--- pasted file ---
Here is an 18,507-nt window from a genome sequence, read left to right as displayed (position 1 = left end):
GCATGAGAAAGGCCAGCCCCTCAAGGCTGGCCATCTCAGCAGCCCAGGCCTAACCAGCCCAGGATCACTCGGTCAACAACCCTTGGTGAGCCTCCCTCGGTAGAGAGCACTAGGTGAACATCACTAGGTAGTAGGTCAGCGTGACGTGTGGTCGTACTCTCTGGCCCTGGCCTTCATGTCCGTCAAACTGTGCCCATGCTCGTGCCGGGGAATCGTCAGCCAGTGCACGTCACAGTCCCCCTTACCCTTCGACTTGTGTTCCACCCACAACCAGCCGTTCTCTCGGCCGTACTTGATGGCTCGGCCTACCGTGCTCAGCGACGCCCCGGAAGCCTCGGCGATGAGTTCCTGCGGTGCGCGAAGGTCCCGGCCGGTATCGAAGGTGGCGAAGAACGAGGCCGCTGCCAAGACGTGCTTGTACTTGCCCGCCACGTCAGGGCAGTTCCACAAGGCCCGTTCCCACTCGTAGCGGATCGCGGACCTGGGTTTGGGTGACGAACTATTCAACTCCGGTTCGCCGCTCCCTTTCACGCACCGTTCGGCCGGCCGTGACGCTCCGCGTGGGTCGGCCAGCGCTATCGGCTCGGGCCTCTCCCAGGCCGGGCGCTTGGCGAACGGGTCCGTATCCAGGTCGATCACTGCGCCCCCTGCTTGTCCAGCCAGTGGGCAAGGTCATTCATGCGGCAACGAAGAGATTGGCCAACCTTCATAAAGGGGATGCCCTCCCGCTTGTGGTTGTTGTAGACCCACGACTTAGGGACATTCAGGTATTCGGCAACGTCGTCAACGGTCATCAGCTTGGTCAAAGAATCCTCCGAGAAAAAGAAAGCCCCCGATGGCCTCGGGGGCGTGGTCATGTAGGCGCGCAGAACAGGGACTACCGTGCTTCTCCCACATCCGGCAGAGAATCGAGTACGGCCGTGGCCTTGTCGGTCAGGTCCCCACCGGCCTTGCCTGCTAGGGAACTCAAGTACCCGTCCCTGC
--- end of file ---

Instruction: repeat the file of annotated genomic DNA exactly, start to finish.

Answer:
Here is an 18,507-nt window from a genome sequence, read left to right as displayed (position 1 = left end):
GCATGAGAAAGGCCAGCCCCTCAAGGCTGGCCATCTCAGCAGCCCAGGCCTAACCAGCCCAGGATCACTCGGTCAACAACCCTTGGTGAGCCTCCCTCGGTAGAGAGCACTAGGTGAACATCACTAGGTAGTAGGTCAGCGTGACGTGTGGTCGTACTCTCTGGCCCTGGCCTTCATGTCCGTCAAACTGTGCCCATGCTCGTGCCGGGGAATCGTCAGCCAGTGCACGTCACAGTCCCCCTTACCCTTCGACTTGTGTTCCACCCACAACCAGCCGTTCTCTCGGCCGTACTTGATGGCTCGGCCTACCGTGCTCAGCGACGCCCCGGAAGCCTCGGCGATGAGTTCCTGCGGTGCGCGAAGGTCCCGGCCGGTATCGAAGGTGGCGAAGAACGAGGCCGCTGCCAAGACGTGCTTGTACTTGCCCGCCACGTCAGGGCAGTTCCACAAGGCCCGTTCCCACTCGTAGCGGATCGCGGACCTGGGTTTGGGTGACGAACTATTCAACTCCGGTTCGCCGCTCCCTTTCACGCACCGTTCGGCCGGCCGTGACGCTCCGCGTGGGTCGGCCAGCGCTATCGGCTCGGGCCTCTCCCAGGCCGGGCGCTTGGCGAACGGGTCCGTATCCAGGTCGATCACTGCGCCCCCTGCTTGTCCAGCCAGTGGGCAAGGTCATTCATGCGGCAACGAAGAGATTGGCCAACCTTCATAAAGGGGATGCCCTCCCGCTTGTGGTTGTTGTAGACCCACGACTTAGGGACATTCAGGTATTCGGCAACGTCGTCAACGGTCATCAGCTTGGTCAAAGAATCCTCCGAGAAAAAGAAAGCCCCCGATGGCCTCGGGGGCGTGGTCATGTAGGCGCGCAGAACAGGGACTACCGTGCTTCTCCCACATCCGGCAGAGAATCGAGTACGGCCGTGGCCTTGTCGGTCAGGTCCCCACCGGCCTTGCCTGCTAGGGAACTCAAGTACCCGTCCCTGC